This flight was part of the Joint Indo-U.S. Balloon Flight Program - 1961 a cooperative scientific launch campaign carried out between February and April 1961 by scientists from India and the United States in Hyderabad, India. The objective of the extended series of high-altitude balloon flights was to probe the tropical stratosphere using a wide variety of scientific instruments.
The main goal of this particular flight was to study cosmic radiation by exposing a heavy nuclear emulsion stack for an extended period of time in the stratosphere. The emulsion-tungsten assembly with a weight of 2000 lbs, was part of a joint research programme on nuclear interactions at very high energies between the Tata Institute of Fundamental Research from India and the Bristol University from England. In accordance with arrangements made during negotiations for the program, this stack was to be flown on a U.S. balloon with Indian-furnished hydrogen lifting gas and to float for 24 hr at 80,000 ft. As the program progressed, it became apparent that sufficient helium would be available for this flight, making the operation that much simpler and less hazardous. At left we can see an scheme of the flight train along with an image of the emulsion pack before launch.
Aditionaly to the main payload, were also part of the flight train radiosondes provided by the India Meteorological Department (IMD) to measure temperature, humidity, electrical conductivity and/or potential gradient.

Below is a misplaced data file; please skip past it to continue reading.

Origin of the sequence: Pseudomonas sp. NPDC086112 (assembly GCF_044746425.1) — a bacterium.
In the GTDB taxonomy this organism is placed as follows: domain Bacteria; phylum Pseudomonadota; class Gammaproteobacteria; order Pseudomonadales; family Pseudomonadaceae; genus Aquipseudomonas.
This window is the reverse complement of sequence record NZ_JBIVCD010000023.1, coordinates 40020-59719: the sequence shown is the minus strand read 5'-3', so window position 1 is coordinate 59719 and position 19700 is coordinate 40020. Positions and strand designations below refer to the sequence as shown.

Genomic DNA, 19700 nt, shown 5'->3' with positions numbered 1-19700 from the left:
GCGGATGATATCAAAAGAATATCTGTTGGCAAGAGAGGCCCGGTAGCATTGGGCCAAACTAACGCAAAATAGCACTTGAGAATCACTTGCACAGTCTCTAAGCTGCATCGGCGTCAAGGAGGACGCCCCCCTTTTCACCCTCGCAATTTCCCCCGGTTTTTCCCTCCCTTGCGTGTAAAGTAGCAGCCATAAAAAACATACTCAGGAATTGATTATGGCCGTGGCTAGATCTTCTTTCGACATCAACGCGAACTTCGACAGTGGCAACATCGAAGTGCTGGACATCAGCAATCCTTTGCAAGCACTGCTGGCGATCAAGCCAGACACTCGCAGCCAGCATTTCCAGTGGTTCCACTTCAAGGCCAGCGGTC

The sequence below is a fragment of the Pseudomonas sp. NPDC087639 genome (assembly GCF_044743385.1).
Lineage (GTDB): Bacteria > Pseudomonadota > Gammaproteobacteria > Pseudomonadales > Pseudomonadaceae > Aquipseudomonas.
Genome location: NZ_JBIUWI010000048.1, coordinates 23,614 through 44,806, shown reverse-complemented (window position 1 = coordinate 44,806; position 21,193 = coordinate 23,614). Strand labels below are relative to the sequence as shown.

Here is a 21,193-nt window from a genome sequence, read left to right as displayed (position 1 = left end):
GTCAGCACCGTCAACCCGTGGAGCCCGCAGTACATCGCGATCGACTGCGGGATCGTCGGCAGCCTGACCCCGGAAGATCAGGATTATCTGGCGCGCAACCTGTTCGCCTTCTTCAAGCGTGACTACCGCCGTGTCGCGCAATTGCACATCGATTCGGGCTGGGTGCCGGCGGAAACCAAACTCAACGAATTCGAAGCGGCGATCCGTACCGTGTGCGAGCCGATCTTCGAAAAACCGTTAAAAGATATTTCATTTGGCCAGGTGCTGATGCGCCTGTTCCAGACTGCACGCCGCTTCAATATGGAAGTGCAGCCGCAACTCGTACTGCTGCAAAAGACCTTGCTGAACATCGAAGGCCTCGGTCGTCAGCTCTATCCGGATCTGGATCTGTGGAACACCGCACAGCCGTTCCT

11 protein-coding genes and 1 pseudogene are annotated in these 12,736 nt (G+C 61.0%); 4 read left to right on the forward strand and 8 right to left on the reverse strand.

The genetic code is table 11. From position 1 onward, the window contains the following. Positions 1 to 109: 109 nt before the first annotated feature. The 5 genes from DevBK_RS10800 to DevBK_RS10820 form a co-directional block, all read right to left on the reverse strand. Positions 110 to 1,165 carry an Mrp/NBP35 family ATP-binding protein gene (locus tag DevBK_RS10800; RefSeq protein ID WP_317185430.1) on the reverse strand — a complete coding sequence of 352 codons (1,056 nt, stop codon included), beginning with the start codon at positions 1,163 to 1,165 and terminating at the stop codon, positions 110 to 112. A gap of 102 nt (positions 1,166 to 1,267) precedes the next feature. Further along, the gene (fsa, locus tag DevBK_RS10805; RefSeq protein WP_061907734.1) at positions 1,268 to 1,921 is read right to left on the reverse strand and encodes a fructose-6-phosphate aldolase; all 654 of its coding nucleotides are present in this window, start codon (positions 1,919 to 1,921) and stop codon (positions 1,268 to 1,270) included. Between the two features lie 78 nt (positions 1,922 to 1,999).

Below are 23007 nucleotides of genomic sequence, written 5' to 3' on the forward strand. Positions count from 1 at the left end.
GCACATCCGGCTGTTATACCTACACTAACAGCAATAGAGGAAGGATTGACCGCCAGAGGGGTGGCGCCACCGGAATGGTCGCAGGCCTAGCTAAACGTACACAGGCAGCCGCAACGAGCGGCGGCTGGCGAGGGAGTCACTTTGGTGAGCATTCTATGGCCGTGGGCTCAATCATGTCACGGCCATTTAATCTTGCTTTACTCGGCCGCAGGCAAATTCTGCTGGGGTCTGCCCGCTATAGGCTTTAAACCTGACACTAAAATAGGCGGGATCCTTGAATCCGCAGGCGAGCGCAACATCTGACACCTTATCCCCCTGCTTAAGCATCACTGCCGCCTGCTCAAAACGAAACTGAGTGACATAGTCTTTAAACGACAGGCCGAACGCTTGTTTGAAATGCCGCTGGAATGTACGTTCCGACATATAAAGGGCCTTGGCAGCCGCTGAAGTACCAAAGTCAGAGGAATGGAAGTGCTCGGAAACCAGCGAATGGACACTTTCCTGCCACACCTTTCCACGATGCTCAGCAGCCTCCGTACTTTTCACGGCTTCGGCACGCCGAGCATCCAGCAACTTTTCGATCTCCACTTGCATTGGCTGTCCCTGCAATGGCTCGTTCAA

Balloon launched on: 4/16/1961 at 3:25 utc
Launch site: Begumpet Airport, Secunderabad, India
Balloon launched by: General Mills Inc.
Balloon manufacturer/size/composition: Zero Pressure Balloon General Mills 148-1-1 (2.0 mil)
Balloon serial number: 455-1
Flight identification number: GMI Nº 2540
End of flight (L for landing time, W for last contact, otherwise termination time): 4/16/1961 at 8:59 utc (L)
Balloon flight duration (F: time at float only, otherwise total flight time in d:days / h:hours or m:minutes - ): 5 h 34 m
Landing site: 40 Miles N of Hyderabad, India
During inflation of the balloon an accident occurred which ultimately resulted in flight failure. A truck was attached to the launch platform as an anchor to the system during inflation. When the platform was anchored to the truck the driver was told to set the brakes, leave the truck in gear, and turn off the ignition. Since a language barrier did, at times, existed between U.S. personnel and Indian personnel, misunderstandings were common throughout the entire campaign. In any case, the truck was neither in gear nor were the brakes set. As inflation continued, tension increased in the flight system to a point where the platform began to move toward the launch truck, pulling the anchor truck with it. The balloon, of course, rolled through the roller arm as the platform moved. A jack-knifing action between the platform and anchor truck began, which resulted in both units skidding to a sudden stop. This action ripped large holes in the balloon near the roller arm. The balloon was patched, using poly tape, but after 45 min of patching it was doubtful that the balloon would ever reach float altitude. Since there was a chance that the balloon might survive, the decision was made to go ahead with the operation.
Balloon was launched on April 16, 1961 at 8:55 local time from Begumpet Airport, near Secunderabad using dynamic method. Rate of rise was only 390 fpm and it was evident that helium was escaping. The balloon leveled off at 79.100 ft but, after approximately 30 min at this altitude, it began a slow descent. The entire 150 lb of ballast was released at 65,000 ft which only momentarily slowed the descent. Impact occurred 40 miles north of the launch site.